Over the same period, Republicans had gone from 161 men and 13 women, to 213 men and 17 women. Their incument rate was still just 7% -- and they now had dozens of young men just starting their congressional tenure.
For the next decade, both parties appeared to be adding more women equally slowly -- by 2004 Democrats had raised their incumbent rate from 15% to 19%, and Republicans from 7% to 9%. So it seemed as though very little had changed in 30 years, other than the '92-'94 anomolies.
But I would argue that the '92-'94 anomolies accelerated an already-begun culture change in Democratic party structures -- while on the other side, it stunted any such beginnings of change.
Although the total incumbent rate didn't move much, trom 1995 to 2004 Democrats in the House actually had a replacement rate of 22% -- and 27% from the '04 through '08 elections. The GOP has had a pretty steady replacement rate of 12% over that entire period.
And the really brutally compelling data lies in the state legislatures -- largely unnoticed, because the total gender breakdown of state legislators has barely changed since the mid-90's, after creeping up for the previous 20-25 years. But that's because since then, the incumbent rate among Republican state legislators has declined at roughly the same rate it has increased among Democrats. In 2009, 31% of all Democratic state legislators are women; just 16% of Republicans are.
Since 1995, the number of women Democratic state senators in the country has risen 61%, from 190 to 306; for state representatives, the number is up 47%, from 653 to 961. (I rely here, as in many cases, on research from the Rutgers Center for American Women and Politics.)
For Republicans, the corresponding numbers have declined 15% and 25%; from 137 to 117 in senates, and from 536 to 399 in houses.
It's hard to overstate the importance of this: of the 17 current Republican women in the US House, 11 previously served in their state legislatures. Another 3 served in some other local elected office.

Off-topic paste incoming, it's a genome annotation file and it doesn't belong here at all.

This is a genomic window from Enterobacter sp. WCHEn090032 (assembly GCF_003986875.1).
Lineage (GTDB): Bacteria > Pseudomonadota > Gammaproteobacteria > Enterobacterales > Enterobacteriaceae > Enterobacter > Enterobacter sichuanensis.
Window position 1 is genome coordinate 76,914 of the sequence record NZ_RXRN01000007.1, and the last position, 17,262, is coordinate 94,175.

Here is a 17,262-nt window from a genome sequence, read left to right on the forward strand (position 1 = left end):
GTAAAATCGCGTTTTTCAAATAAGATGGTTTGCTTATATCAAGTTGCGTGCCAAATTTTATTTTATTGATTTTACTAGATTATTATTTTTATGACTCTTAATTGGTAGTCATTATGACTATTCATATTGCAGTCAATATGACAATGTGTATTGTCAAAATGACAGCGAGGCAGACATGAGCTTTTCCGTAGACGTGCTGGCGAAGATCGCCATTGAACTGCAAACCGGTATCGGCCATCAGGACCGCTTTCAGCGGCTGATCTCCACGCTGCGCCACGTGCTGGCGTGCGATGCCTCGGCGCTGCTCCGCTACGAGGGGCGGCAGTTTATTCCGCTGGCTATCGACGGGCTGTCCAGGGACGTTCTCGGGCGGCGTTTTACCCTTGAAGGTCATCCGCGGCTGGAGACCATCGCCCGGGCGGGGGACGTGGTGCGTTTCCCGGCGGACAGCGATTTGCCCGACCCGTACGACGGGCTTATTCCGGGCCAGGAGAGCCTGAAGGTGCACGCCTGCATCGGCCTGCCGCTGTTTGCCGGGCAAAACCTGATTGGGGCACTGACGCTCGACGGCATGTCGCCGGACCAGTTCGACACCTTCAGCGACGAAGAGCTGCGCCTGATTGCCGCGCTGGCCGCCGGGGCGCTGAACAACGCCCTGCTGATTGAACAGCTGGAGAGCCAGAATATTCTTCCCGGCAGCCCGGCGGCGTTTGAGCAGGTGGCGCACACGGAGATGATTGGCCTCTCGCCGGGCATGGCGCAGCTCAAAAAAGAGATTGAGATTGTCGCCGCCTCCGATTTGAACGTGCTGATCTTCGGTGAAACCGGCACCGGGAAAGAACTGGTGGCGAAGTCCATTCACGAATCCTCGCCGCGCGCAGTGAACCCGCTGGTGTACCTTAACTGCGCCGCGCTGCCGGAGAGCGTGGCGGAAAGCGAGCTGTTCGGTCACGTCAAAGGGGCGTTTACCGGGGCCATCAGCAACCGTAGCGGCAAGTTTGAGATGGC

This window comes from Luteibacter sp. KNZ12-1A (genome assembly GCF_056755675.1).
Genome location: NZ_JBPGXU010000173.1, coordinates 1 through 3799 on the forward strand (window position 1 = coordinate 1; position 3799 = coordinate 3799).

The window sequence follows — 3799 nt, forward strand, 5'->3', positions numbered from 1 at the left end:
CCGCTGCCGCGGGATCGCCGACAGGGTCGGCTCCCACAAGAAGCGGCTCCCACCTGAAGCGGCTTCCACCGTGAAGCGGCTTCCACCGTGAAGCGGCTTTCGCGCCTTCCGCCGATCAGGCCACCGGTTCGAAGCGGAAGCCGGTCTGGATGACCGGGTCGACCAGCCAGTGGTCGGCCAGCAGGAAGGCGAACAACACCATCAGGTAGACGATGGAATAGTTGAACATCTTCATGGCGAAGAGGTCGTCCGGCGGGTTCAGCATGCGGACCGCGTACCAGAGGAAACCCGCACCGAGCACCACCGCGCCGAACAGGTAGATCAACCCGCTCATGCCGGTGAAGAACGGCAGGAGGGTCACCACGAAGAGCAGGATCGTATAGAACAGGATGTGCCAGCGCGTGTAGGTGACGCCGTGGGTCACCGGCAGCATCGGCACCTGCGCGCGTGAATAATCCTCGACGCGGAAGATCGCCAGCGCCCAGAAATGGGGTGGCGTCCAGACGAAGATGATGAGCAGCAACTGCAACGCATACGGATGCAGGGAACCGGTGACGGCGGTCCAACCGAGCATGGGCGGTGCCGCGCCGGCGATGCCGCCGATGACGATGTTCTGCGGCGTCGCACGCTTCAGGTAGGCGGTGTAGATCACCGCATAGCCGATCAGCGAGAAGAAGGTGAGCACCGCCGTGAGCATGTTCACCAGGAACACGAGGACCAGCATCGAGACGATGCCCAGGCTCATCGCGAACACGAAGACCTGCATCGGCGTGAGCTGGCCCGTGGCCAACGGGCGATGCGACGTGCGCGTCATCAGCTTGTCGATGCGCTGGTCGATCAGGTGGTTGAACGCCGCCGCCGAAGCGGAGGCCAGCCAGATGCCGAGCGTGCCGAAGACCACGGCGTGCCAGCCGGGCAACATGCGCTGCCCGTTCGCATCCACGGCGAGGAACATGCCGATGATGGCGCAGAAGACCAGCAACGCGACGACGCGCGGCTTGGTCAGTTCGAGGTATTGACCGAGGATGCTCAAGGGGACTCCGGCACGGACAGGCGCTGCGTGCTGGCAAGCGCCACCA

I believe that during the 1980s and early 1990s, women were already beginning to seriously infiltrate the existing Democratic culture, in ways that Republican women were not. For example -- and I don't have data to support this -- I suspect that what appeared to be equal gains in state legislatures were not equal at all. Democrats were getting ambitious, professional women who wanted to make politics a career, which might involve moving their families to DC. Republicans were getting housewives, active in church groups where Moral Majority and Christian Coalition were recruiting candidates, who saw it as their latest community-service effort.
In any event, after the '92-'94 changes, to just make a sweeping, general observation, there were significant enough women's caucuses among Democratic groups (including enough who had gotten there on their own, and who had long careers in front of them), to make it impossible to maintain the same Mad Men culture. Not that it changed overnight, but it's very clearly been changing.
After the same changes, however, the GOP was as much of a boys' club as it ever had been -- if not more so, because A) so many of the boys were just starting their own tenure, and B) thanks to their majorities the boys had even more power to wield, and thus to keep things exactly as they liked it.
All of which gets us to 2010. The Democrats' incumbent and replacement rates, as I mentioned, have continued to rise (albeit slowly); Republicans' rates are in decline, for both measures.